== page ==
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Diver Finds 900-Year-old Sword Wielded in the Crusades Off the Coast of Ancient Israeli Town


Shlomi Katzin

A man in Israel noticed the unmistakable shape of a sword during a recreational dive, and it turned out to be a 900-year-old relic from the Crusades.

Encrusted with shells and marine life, it’s not clear if the sword was from the Muslim or European side, but it’s now in possession of the Israeli Antiquity Authority (IAA) for further study.

Some of the most important tools and icons of mankind have similar shapes.

In abstract, a sword, a pickaxe, a cross, or an axe all look very similar, and so even when it was so entirely reclaimed by the sea as to be invisible in color, Shlomi Katzin, a resident of the town of Atlit, had no trouble spotting the sword and a number of other nearby artifacts off the Carmel coast.

“The sword, which has been preserved in perfect condition, is a beautiful and rare find and evidently belonged to a Crusader knight,” stated Nir Distelfeld, Inspector for the IAA.

“It was found encrusted with marine organisms, but is apparently made of iron. It is exciting to encounter such a personal object, taking you 900 years back in time to a different era, with knights, armor and swords.”

All locked up in shells and sand, it looked like it could have been forged in mythical Atlantis.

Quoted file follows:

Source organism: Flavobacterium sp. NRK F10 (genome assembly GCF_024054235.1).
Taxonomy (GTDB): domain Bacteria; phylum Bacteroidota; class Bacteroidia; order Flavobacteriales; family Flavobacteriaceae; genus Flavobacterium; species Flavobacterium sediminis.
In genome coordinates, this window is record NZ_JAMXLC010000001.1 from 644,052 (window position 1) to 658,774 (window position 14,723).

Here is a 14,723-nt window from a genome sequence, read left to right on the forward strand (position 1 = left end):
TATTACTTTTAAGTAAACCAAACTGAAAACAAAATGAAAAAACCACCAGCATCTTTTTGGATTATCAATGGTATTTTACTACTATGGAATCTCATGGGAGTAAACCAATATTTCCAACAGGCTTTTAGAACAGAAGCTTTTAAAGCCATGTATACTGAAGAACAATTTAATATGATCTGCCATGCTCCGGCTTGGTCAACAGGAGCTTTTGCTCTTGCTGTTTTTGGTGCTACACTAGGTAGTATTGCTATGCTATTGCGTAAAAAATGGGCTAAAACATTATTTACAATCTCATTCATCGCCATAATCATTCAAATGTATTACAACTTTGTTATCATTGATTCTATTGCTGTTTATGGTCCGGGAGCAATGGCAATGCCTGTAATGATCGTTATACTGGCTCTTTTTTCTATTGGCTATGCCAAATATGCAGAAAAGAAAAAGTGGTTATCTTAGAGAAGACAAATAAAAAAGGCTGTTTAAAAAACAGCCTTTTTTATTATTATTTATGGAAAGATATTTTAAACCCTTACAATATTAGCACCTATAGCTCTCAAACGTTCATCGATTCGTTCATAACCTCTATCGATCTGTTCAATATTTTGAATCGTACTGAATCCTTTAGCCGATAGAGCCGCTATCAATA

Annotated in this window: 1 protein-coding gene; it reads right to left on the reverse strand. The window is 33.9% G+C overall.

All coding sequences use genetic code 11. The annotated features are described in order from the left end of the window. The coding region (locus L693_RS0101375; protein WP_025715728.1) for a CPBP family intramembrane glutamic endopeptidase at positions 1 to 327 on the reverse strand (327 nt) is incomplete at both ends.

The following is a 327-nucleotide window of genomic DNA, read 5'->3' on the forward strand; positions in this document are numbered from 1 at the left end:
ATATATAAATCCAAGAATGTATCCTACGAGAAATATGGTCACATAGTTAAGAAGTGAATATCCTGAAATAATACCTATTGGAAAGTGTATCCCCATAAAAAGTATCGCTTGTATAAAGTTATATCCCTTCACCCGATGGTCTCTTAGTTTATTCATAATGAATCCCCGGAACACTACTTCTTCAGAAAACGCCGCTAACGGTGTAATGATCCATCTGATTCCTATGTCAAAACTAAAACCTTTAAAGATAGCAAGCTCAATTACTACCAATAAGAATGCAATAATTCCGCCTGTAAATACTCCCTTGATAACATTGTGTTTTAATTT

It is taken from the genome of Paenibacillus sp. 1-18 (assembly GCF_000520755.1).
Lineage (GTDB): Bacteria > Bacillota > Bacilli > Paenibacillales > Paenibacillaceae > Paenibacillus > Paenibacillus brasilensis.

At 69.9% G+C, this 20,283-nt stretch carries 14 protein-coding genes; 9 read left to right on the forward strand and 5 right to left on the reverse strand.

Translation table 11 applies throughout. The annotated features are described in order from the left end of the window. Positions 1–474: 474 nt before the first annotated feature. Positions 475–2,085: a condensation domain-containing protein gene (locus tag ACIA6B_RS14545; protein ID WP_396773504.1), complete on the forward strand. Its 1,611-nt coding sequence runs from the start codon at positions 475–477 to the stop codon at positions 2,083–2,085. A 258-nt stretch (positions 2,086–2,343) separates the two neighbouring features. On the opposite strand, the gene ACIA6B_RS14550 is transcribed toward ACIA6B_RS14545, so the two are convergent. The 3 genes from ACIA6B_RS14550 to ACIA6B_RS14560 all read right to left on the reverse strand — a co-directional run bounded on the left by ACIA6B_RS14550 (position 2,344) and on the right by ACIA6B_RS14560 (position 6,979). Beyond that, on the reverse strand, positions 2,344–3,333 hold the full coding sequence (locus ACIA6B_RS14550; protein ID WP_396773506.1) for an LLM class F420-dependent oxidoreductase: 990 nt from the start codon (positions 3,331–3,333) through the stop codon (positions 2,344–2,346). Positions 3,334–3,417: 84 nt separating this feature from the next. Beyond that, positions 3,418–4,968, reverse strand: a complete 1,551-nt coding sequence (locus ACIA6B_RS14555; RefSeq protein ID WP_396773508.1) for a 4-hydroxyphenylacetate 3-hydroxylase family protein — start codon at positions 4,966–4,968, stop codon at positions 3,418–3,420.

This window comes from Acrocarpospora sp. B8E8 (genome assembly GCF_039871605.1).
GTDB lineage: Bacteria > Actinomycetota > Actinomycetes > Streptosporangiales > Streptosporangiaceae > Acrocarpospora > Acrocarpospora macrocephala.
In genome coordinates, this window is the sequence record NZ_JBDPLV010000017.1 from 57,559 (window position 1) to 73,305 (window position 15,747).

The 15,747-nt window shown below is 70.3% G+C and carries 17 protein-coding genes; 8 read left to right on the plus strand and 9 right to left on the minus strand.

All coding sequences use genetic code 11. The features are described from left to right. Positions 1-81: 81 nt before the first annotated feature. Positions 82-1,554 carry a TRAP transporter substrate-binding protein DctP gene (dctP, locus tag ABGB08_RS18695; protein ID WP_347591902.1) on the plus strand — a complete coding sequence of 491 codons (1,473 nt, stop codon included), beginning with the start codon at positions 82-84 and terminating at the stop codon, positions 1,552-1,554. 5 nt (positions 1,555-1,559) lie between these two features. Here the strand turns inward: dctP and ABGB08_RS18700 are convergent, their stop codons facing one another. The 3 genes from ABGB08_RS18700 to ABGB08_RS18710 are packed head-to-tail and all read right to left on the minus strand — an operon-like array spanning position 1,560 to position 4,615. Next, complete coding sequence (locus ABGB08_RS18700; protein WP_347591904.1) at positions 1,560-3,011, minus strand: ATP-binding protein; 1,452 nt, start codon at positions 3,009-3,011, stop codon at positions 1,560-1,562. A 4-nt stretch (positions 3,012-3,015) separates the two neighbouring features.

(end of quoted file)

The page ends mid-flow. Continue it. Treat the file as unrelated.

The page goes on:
Nir Distelfeld/Israel Antiquities Authority

Shifting sands had apparently revealed the one meter-long weapon, along with stone and metal anchors, and pottery shards, in an area archaeologists knew to be rich with potential finds.

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“The Carmel coast contains many natural coves that provided shelter for ancient ships in a storm, and larger coves around which entire settlements and ancient port cities developed, such as Dor and Atlit,” explains Kobi Sharvit, Director of the IAA’s Marine Unit. “These conditions have attracted merchant ships down the ages, leaving behind rich archaeological finds.”

Indeed, Atlit was known to harbor seafaring vessels as early as 2,000 BCE, according to Sharvit.

In the 11th century, medieval European kings and the Catholic Church sent invading armies to the Holy Land in order to take back sites holy to Christendom.

Many of their initial successes were fleeting, as the Muslim armies, led by the Sultan Saladin, eventually retook everything they lost to Richard the Lionheart and others.

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However, their victories provide unique insight into the nature of the sword. No account of the Ayyubid or Mamluk forces taking to the sea has come down to us.

Smithsonian reports that while the Muslim armies built fortifications on the coasts, the sword is likely a Crusader sword, as even though virtually all participating nations used straight swords, and the barnacles make it impossible to find telling details, it was only the Europeans who were known to have traveled by sea.

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